The weekly "Wavescan," when it was produced by highly regarded DXer and radio historian Dr. Adrian M. Peterson, Coordinator of International Relations for Adventist World Radio, carried a series of very interesting features containing much original research on radio history. We have added a similar series of current feature articles, "Reminiscing With A Radio," now being written by Adrian for New Zealand's "Radio Heritage" webite http://www.radioheritage.net/ Thank you to Adrian Peterson and the Radio Heritage Foundation for their permission to include this material here.
Radio to the Rescue (Part II) Lost in China!
These days we are quite familiar with the multitudinous forms of electronic communication that are available for the purpose of passing on information in emergency situations. Hand held walkie-talkies can be used for directing rescue efforts during devastating floods, the telephone can summon help with the dialing of official emergency numbers, the new "Amber Alert" system across busy highways in the United States alerts motorists to keep a look out for wanted cars with a kidnapped passenger, and even the internet can be used for passing on official information quickly. Then too, police cars can notify headquarters with wanted information faxed by radio, and TV networks have alerted the public with important emergency information. All of these modern communication procedures might be described as "Lassie to the Rescue," electronically.
However, as we are aware, it has not always been this way. Back more than half a century ago, there was just the telephone and wireless and these were the only forms of electronic communication that could be utilized for quick emergency contact.
It was back during the tumultuous events in Asia in the era immediately prior to the Pacific War. A famous Chinese dramatic soprano, Louise Kwan, was married to a professor at the Nanking University in China. He was granted the opportunity of postgraduate study at the Cornell University in the American state of New York and in order to make the journey, Louise Kwan left her infant son in the temporary care of her own parents. However, while the university couple were in the United States, the Nanking University, along with many other enterprises in the coastal areas, packed up and trekked inland ahead of the oming Japanese invasion While still in the United States, Louise made many attempts to re-find her parents and her infant son, but without success.
Finally, Louise and her husband decided that it was time to return to their homeland and they began their homeward-bound journey by traveling across the continental United States. Arrangements had been made by the Reverend Stanley Hunter of the St. John's Presbyterian Church in Berkley California for Louise to stop off in San Francisco and make a live broadcast from the new shortwave station KGEI. This was the only shortwave station in the United States at the time that was heard with a reliable signal in China. During this era, it was on the air for the early morning broadcast with 20 kw. on 9530 kHz in the 31 metre band.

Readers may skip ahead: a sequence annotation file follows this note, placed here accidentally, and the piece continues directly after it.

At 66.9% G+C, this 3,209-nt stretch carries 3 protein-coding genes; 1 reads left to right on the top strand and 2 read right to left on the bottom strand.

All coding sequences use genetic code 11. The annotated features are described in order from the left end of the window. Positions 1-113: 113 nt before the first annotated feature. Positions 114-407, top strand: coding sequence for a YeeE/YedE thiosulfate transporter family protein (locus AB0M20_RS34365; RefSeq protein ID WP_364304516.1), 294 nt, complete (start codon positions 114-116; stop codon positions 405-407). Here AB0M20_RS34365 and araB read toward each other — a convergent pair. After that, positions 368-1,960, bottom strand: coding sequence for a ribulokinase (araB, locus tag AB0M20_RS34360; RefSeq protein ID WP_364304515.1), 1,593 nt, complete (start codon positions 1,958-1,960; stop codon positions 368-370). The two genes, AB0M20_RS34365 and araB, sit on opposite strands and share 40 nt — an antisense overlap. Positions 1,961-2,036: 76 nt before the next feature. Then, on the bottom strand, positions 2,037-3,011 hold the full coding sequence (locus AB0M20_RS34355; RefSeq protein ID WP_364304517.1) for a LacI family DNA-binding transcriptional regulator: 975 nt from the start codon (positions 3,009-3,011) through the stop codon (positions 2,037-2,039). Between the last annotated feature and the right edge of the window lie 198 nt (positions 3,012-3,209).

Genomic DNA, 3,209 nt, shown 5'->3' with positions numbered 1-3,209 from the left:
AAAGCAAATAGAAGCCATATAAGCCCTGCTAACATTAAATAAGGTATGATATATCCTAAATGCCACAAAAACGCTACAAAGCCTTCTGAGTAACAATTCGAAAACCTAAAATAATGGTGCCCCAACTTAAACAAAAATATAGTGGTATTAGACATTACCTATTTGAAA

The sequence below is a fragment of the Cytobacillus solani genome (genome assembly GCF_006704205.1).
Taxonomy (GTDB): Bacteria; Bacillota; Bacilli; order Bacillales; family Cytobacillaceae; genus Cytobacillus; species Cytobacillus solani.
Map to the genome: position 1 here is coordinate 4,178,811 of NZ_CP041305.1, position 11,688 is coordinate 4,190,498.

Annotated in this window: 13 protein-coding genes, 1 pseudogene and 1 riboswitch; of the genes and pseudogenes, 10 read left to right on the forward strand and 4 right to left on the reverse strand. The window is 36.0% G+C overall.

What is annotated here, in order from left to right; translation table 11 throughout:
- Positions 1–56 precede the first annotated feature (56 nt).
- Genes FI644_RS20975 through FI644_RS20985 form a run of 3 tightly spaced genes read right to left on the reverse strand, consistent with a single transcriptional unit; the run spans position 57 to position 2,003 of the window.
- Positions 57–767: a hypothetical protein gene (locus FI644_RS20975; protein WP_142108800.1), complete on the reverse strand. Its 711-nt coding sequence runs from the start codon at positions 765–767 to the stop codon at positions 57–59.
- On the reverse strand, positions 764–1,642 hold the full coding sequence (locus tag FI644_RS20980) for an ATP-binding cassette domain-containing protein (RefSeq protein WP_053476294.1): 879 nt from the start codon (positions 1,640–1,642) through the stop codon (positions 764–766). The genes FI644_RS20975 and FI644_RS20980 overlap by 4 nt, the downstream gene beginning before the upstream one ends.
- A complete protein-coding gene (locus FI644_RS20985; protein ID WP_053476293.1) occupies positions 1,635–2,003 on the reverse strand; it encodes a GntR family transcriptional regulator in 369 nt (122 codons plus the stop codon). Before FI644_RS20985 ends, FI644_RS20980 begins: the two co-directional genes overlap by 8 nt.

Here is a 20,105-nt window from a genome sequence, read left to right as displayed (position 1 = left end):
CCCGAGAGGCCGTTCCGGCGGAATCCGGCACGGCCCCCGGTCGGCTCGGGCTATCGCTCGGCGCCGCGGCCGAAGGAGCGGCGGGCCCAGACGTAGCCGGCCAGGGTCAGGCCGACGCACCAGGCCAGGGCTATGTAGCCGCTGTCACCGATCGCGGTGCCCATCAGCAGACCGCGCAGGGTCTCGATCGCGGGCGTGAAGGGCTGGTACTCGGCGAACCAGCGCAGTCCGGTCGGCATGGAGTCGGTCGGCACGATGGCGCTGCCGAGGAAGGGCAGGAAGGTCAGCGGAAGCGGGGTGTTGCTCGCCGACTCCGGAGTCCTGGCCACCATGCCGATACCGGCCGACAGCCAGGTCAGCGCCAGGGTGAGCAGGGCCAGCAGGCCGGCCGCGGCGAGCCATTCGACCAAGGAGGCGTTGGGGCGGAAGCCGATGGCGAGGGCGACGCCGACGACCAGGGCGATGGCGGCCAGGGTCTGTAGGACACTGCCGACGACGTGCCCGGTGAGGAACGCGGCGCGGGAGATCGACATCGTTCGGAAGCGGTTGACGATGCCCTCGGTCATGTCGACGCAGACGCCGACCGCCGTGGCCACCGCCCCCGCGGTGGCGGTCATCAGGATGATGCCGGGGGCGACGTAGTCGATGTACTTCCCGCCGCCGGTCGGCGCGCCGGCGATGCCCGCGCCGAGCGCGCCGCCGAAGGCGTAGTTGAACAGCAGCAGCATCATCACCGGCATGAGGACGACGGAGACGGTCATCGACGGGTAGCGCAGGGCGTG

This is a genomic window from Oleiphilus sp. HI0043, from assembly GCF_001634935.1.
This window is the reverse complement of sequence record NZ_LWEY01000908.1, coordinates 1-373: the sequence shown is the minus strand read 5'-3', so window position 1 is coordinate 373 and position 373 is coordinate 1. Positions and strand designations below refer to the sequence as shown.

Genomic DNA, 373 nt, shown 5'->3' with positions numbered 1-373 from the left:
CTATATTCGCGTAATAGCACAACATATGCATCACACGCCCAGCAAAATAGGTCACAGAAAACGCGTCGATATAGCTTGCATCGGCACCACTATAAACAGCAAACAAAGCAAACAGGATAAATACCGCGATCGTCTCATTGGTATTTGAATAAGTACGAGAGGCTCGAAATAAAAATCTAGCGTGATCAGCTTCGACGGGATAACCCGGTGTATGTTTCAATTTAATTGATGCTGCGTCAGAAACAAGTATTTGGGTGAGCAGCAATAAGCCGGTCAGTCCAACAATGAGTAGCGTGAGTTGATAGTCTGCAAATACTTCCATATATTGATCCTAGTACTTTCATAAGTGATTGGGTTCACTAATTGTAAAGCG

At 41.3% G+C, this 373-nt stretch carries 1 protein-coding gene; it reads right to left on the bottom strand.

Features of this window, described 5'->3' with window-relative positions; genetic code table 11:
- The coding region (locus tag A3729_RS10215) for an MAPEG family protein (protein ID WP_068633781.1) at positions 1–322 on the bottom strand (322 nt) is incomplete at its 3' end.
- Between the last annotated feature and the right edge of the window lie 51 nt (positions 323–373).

This new shortwave station in California was established by the General Electric Company, which had previously placed stations WGEA and WGEO on the air in Schenectady, New York state. The original plans for their California-based station, as released in 1937, called for two shortwave transmitters at 20 kw. each, though the station was launched two years later with just one unit. The first test broadcast from this new station, under the experimental callsign W6XBE, went on the air on February 18, 1939 on 15330 kHz. This initial broadcast, on the opening day of the "Golden Gate International Exposition," was heard in several areas of the United States and also in Australia. Initially, this station verified by letter, though at least one listener-prepared card verfying the first test broadcast was signed and posted in San Francisco.
Thus it was that Louise Kwan stood before the open microphone in the Treasure Island studios of station KGEI in the early morning of June 21, 1939, and she sang songs in the Chinese language that she had sung on previous occasions, and in much better times, to her infant son. She then made an urgent appeal for anybody in China who knew the whereabouts of her parents and her son to pass the information along. Three days later, she and her husband boarded an ocean-going steamer for the long, and perhaps treacherous, journey across the Pacific to mainland China.
At the time when Louise Kwan made her emotional broadcast, the General Electric station was still operating under the original experimental callsign, W6XBE, though a few weeks later, on September 1, the call was officially regularized to the more familiar KGEI. The studios in which Louise made her broadcast were located in the "Palace of Electricity" on man-made Treasure Island in San Francisco Bay during the 1939 "Golden Gate International Exposition." The antenna was strung across two poles located at the harbor entrance to Treasure Island. During the Pacific War, station KGEI was taken over by the Office of War Information as the first west coast station for the Voice of America.
After some time of heart-wrenching searching in China, Louise finally located her missing son, though she also discovered that her parents had died during the arduous trek inland. The information about the re-union of mother and son was passed on to station KGEI, in California via the Presbyterian church pastor and listeners throughout the world heard the "rest of the story," as radio-man Paul Harvey would say, about the re-union of the famous Chinese soprano, Louise Kwan, and her missing son.
Originally published at www.radioheritage.net (c) Adrian Peterson (Adventist World Radio), Radio Heritage Foundation--"sharing the stories of Pacific radio."